STCC’s 6th President, Dr. John B. Cook, speaks at his inauguration on Thursday, April 27, 2017

Dr. Cook stopped by the Point of View office earlier in the year and we talked about his planned approach to his new job. He made it clear to me that his approach would not deviate from the collegial pattern he has always followed and which has made him successful over the years. His goal, he said, is to be available and to do a lot of listening by holding office hours and town hall and community meetings and working with businesses like CRRC and MGM to determine how STCC students can best be prepared to meet their needs.
As should be expected of a college president, students are at the center of his concerns and he is particularly concerned about the “equity piece,” i.e., are minorities successful and are their accomplishments equal. “Socio-Economic diversity” is important to him and is something he can relate to from personal experience.
Dr. Cook was born in Lowville, a small town of about 3,500 in northern New York and raised not too far away in Oneonta with a population of about 14,000. Both parents were first time college graduates with four children, two girls and two boys. Dr. Cook was the second oldest. All four have professional degrees at the Masters level or above. Overall, life for Dr. Cook and his siblings was pretty stable but he recalls when things were not so good and he qualified for the school free lunch program in which his mother was too proud to allow him to participate.
Dr. Cook recalls when his father, who had the misfortune of being lowest in seniority, lost his college health education job after eight years through “retrenchment.” He recovered and became an elementary school principal but the interim period was a bit tough. His mother now works as a nurse practitioner after first obtaining a master’s and doctorate and teaching in a nursing program. His parents’ parents were immigrants, one Irish and the others a mix of Italian, German and English.
Dr. Cook attended Oneonta high school where he participated in various sports following in the footsteps of his father who was a football player. He played soccer and was a winter ski racer and, notably, he claims – as do all of us former avid golfers – to have once been a pretty good golfer with a 12 handicap. He earned his B.S. at St. Lawrence University in Canton, New York in psychology and anthropology and went on to earn his M.A. in Community and Social Psychology at the University of Massachusetts Lowell. Fifteen years later he earned his PhD at the University of New Hampshire in Durham, New Hampshire in education with a specialty in curriculum and instruction. It seems fair to say that Dr. Cook was well credentialed for a college president’s job and his experience measures up to his credentials.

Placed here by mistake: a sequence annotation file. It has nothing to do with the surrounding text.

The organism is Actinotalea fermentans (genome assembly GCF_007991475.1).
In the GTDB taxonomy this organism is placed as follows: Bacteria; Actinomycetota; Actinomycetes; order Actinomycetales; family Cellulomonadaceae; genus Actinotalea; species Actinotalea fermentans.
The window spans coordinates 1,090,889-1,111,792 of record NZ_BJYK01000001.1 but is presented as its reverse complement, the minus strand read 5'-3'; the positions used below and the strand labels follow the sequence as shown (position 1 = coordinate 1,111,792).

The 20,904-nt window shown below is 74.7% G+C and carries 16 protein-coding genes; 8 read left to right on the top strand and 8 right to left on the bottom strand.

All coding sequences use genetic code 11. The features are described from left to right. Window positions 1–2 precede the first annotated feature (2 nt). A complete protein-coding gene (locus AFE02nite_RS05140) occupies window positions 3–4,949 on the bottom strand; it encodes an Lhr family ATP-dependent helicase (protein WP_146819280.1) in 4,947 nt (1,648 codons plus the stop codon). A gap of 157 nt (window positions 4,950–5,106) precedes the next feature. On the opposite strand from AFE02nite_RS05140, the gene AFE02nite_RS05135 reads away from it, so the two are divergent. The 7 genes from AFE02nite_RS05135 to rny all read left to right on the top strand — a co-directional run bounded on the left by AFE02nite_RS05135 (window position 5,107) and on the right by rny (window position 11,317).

STCC 50th Anniversary Gala at the Springfield Marriott, Friday, April 28 Left to right: STCC Works Scholarship recipients Nicholas Martinez, Emily Velez, President John B. Cook, STCC Works Scholarship recipient Mohamed Gabriel, Executive Director of Institutional Advancement & Foundation Rima Dael

When interviewed about his experience, Dr. Cook low keys it. At least he low-keyed it with me and I had no reason to believe it was an act. Rather, it seemed to be a reflection of genuine humility of the type often found in people who are comfortable with themselves. But when I reviewed his resume I understood a key reason he was hired as STCC’s president. It affirmed that he is superbly qualified with levels of experience that a man of his young age would not normally have accumulated.
But I must admit, I had one concern and I pressed him hard on it. In essence, I wanted to know how a fair-haired, middle class White guy, born in a little White northern town of 3,500 and raised in a not much larger one of 14,000, whose work history was in universities in the rolling, green hills of New Hampshire where Black and Hispanics were almost as rare as the Massachusetts mountain lion, could succeed in a majority-minority city in a community college that was also majority-minority and located smack in the inner city.
Admittedly, my probe was partially in jest. I was more interested in how Dr. Cook would respond than I was in the question. Obviously, a person doesn’t have to be from the inner city to contribute to the inner city and at a certain level, color and ethnicity become irrelevant on all sides. I sensed that he was at that level which is why I asked. Dr. Cook’s response and my subsequent inquiries, including discussions with other people with whom he has interacted, suggest that I was right.
As it turns out, Dr. Cook is not unfamiliar with urban life or multicultural life. He not only attended UMass Lowell but it is where he returned many years later to do the case study for his doctoral dissertation. Lowell is a city of about 110,000. It is located in Middlesex County and is the fourth largest city in Massachusetts, and the second-largest in the Boston Metropolitan Statistical Area. During the Cambodian Genocide, the city took in an influx of refugees and is now the home of America’s second-largest Cambodian-American population. Its population includes 49.3% White, 20.2% Asian-American, 17.3% Hispanic, 6.8% African-American and the rest are from “other” races including 6,000 people of African heritage. UMass Lowell is located in downtown Lowell and is home to about18,000 students, 73% of whom live within the city. Its student body is composed of 9% Asian-American, 5.5% African-American, 8.9% Hispanic and 54% White, and you might say it is where Dr. Cook earned his racial and ethnic bonafides.